keywords = "health care, incentive, motivation, physician incentive plans, quality assurance, reimbursement, virtues",
author = "S. Buetow and V. Entwistle",
year = "2011",
month = "10",
doi = "10.1111/j.1365-2753.2011.01722.x",
language = "English",
volume = "17",
pages = "894--898",
journal = "Journal of Evaluation in Clinical Practice",
issn = "1356-1294",
publisher = "Wiley-Blackwell",
number = "5",

}

TY - JOUR

T1 - Pay-for-virtue

T2 - an option to improve pay-for-performance?

AU - Buetow, S.

AU - Entwistle, V.

PY - 2011/10

Y1 - 2011/10

N2 - Pay-for-performance schemes reward standardized professional behaviours associated with effective care. However, they neglect the significance of virtue and devalue and erode professional motivation based on virtue. Pay for training to cultivate virtue, and/or pay-for-virtue, may mitigate these dangers. Although virtue is typically considered its own reward, and the assessment of virtue is problematic, pay-for-virtue could involve (1) stringent checks on the appropriateness of the standardized care currently rewarded by pay-for-performance for individual patients or (2) pay for indicators of virtue. These indicators could be based on virtues identified from a framework of universal virtues and through logical inferences from features of practice. It is possible that pay-for-virtue could ultimately strengthen health professionals' intrinsic motivation for good practice, but this and the broader effects of pay-for-virtue would need careful investigation.

AB - Pay-for-performance schemes reward standardized professional behaviours associated with effective care. However, they neglect the significance of virtue and devalue and erode professional motivation based on virtue. Pay for training to cultivate virtue, and/or pay-for-virtue, may mitigate these dangers. Although virtue is typically considered its own reward, and the assessment of virtue is problematic, pay-for-virtue could involve (1) stringent checks on the appropriateness of the standardized care currently rewarded by pay-for-performance for individual patients or (2) pay for indicators of virtue. These indicators could be based on virtues identified from a framework of universal virtues and through logical inferences from features of practice. It is possible that pay-for-virtue could ultimately strengthen health professionals' intrinsic motivation for good practice, but this and the broader effects of pay-for-virtue would need careful investigation.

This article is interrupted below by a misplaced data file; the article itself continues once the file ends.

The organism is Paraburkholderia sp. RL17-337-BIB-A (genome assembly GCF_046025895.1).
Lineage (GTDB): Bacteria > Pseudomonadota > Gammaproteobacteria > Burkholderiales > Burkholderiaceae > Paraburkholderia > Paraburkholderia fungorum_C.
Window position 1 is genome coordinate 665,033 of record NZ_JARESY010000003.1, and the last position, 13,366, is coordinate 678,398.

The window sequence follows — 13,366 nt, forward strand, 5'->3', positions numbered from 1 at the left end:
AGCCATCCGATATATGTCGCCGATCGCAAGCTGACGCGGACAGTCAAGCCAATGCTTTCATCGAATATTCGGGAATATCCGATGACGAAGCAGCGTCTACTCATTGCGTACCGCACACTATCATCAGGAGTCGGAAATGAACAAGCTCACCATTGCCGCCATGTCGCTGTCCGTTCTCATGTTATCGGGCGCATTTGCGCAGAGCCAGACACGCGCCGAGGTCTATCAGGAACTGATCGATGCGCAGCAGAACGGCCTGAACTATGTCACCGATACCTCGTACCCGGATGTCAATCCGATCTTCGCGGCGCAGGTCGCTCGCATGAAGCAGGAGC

KW - health care

KW - incentive

KW - motivation

KW - physician incentive plans

KW - quality assurance

KW - reimbursement

KW - virtues

UR - http://www.scopus.com/inward/record.url?scp=80053201255&partnerID=8YFLogxK

U2 - 10.1111/j.1365-2753.2011.01722.x

DO - 10.1111/j.1365-2753.2011.01722.x

M3 - Article

AN - SCOPUS:80053201255

VL - 17

SP - 894

EP - 898

JO - Journal of Evaluation in Clinical Practice

JF - Journal of Evaluation in Clinical Practice

SN - 1356-1294

IS - 5

ER -